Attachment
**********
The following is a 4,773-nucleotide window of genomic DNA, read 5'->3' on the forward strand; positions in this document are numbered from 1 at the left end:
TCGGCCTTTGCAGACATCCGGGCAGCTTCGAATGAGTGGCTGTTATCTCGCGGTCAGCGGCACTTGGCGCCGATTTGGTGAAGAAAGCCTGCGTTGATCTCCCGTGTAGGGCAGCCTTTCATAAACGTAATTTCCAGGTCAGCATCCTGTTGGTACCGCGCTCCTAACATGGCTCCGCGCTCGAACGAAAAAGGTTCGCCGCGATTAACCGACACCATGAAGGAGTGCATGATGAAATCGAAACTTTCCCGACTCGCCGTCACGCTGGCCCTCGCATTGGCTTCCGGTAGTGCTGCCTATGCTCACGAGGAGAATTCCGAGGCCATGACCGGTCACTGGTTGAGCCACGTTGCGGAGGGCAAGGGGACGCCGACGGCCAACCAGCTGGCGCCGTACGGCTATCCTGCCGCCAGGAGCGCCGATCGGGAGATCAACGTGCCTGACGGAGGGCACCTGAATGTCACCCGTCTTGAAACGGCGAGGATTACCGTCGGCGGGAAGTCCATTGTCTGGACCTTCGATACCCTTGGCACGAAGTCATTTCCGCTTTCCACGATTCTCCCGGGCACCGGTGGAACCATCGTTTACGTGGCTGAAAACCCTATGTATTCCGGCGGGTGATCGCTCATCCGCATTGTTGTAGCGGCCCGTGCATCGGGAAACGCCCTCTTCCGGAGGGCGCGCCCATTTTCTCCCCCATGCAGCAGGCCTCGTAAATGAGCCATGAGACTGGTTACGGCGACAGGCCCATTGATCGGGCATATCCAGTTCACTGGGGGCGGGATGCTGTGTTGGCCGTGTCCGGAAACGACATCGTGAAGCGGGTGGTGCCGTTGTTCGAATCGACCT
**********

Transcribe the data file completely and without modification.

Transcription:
The following is a 4,773-nucleotide window of genomic DNA, read 5'->3' on the forward strand; positions in this document are numbered from 1 at the left end:
TCGGCCTTTGCAGACATCCGGGCAGCTTCGAATGAGTGGCTGTTATCTCGCGGTCAGCGGCACTTGGCGCCGATTTGGTGAAGAAAGCCTGCGTTGATCTCCCGTGTAGGGCAGCCTTTCATAAACGTAATTTCCAGGTCAGCATCCTGTTGGTACCGCGCTCCTAACATGGCTCCGCGCTCGAACGAAAAAGGTTCGCCGCGATTAACCGACACCATGAAGGAGTGCATGATGAAATCGAAACTTTCCCGACTCGCCGTCACGCTGGCCCTCGCATTGGCTTCCGGTAGTGCTGCCTATGCTCACGAGGAGAATTCCGAGGCCATGACCGGTCACTGGTTGAGCCACGTTGCGGAGGGCAAGGGGACGCCGACGGCCAACCAGCTGGCGCCGTACGGCTATCCTGCCGCCAGGAGCGCCGATCGGGAGATCAACGTGCCTGACGGAGGGCACCTGAATGTCACCCGTCTTGAAACGGCGAGGATTACCGTCGGCGGGAAGTCCATTGTCTGGACCTTCGATACCCTTGGCACGAAGTCATTTCCGCTTTCCACGATTCTCCCGGGCACCGGTGGAACCATCGTTTACGTGGCTGAAAACCCTATGTATTCCGGCGGGTGATCGCTCATCCGCATTGTTGTAGCGGCCCGTGCATCGGGAAACGCCCTCTTCCGGAGGGCGCGCCCATTTTCTCCCCCATGCAGCAGGCCTCGTAAATGAGCCATGAGACTGGTTACGGCGACAGGCCCATTGATCGGGCATATCCAGTTCACTGGGGGCGGGATGCTGTGTTGGCCGTGTCCGGAAACGACATCGTGAAGCGGGTGGTGCCGTTGTTCGAATCGACCT